We devote a lot of time to trying to change, and this time of year, it’s at an all-time high.
While we’re certainly advocates of personal transformation, the reality is that certain things (many things!) don’t change easily—sometimes, it even feels like not at all. Things cycle, we cycle, and just when you think you’ve resolved something, it reappears.
We can’t and won’t always succeed at changing, but rather than think this is a sign of failure, we’d like to propose that you think of it as an opportunity. When things don’t easily change, it’s an invitation for *us* to change.
These “failures” force us to contort ourselves, get to know ourselves more, rethink what we are defining as the problem, and, ultimately, set forth on a journey of discovery.
As one of our favorite thinkers, Robert Kegan, says: we don’t solve problems; they solve us. And by going through this process, you will get to know yourself in a way you hadn’t before.
If you are facing a wicked problem that isn’t resolving, ask yourself:
- Are you defining the issue correctly?
- Are you just looking at the surface behavior, or are you also looking at the root cause of the problem? For example, if your issue is a difficulty setting boundaries, is that because you’re afraid of letting people down? Needing to be important to others? Difficulty organizing your time? Fear of not being useful? These are all very different root causes that need to be addressed in very different ways.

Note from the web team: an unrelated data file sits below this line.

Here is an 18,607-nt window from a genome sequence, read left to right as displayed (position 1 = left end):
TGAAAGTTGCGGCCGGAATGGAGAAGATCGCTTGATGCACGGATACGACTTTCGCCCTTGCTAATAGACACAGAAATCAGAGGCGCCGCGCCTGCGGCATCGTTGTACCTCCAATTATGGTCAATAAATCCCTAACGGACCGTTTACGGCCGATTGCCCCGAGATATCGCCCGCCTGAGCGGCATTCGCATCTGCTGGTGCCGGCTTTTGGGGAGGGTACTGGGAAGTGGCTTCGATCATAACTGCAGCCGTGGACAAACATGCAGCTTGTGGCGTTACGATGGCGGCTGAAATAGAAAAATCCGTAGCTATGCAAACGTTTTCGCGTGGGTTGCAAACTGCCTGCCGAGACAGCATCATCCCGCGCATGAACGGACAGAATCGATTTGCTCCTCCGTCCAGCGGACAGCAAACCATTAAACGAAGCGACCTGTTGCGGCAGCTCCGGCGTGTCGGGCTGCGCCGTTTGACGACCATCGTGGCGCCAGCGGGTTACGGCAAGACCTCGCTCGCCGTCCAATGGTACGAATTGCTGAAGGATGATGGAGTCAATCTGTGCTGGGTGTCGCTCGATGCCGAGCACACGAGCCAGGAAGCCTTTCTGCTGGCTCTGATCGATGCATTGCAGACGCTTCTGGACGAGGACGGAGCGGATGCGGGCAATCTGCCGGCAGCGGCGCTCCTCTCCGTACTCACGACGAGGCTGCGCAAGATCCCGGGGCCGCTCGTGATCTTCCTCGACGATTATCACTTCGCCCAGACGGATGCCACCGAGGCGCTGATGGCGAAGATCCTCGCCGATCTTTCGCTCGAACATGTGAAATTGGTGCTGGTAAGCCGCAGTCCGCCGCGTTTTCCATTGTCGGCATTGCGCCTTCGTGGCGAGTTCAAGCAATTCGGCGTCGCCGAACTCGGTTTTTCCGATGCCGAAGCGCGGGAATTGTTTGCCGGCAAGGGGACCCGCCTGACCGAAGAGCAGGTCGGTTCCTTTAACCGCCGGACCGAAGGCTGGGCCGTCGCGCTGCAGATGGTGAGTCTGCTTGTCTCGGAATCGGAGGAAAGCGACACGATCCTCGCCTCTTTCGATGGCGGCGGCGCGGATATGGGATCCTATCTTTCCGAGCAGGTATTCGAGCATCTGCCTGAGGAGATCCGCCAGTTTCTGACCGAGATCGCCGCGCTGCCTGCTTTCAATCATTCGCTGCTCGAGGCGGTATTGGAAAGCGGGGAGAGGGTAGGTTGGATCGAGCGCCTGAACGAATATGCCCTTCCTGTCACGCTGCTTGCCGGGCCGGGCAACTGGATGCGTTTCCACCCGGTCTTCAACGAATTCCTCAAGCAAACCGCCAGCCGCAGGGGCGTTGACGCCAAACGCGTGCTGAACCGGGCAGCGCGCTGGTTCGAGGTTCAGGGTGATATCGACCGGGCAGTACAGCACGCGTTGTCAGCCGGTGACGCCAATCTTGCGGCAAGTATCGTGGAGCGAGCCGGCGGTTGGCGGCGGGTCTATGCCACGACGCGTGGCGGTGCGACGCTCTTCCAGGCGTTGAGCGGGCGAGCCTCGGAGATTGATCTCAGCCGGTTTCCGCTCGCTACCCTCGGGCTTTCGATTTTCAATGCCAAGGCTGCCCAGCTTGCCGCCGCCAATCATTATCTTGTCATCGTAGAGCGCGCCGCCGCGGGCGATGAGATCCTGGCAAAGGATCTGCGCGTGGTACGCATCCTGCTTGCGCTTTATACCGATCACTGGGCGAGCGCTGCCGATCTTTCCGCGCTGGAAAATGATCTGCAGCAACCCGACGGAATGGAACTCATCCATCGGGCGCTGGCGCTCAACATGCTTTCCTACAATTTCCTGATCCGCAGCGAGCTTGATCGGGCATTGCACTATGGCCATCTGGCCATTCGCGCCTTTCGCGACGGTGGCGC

- Are there several challenges hidden within the problem? For example, if you are trying to be more assertive and speak up, you might have to work on several things: knowing what you want to say, addressing your fear of speaking up, noticing which contexts are easier/harder for you, and developing skills for dealing with pushback.
- Have you addressed what immunity to change may be at play? This isn’t the same as disliking or resisting change; rather, it’s a competing need that resists your efforts to change. You may want to be more assertive, but your need for harmony is just as strong.
And finally, we may overcome a challenge at one point in our life, only to meet it again later on in a new context. It may feel like you’re starting at the beginning again—but that’s okay! Just remember, at each stage of difficulty, there’s another piece of your development waiting for you. Embrace the process.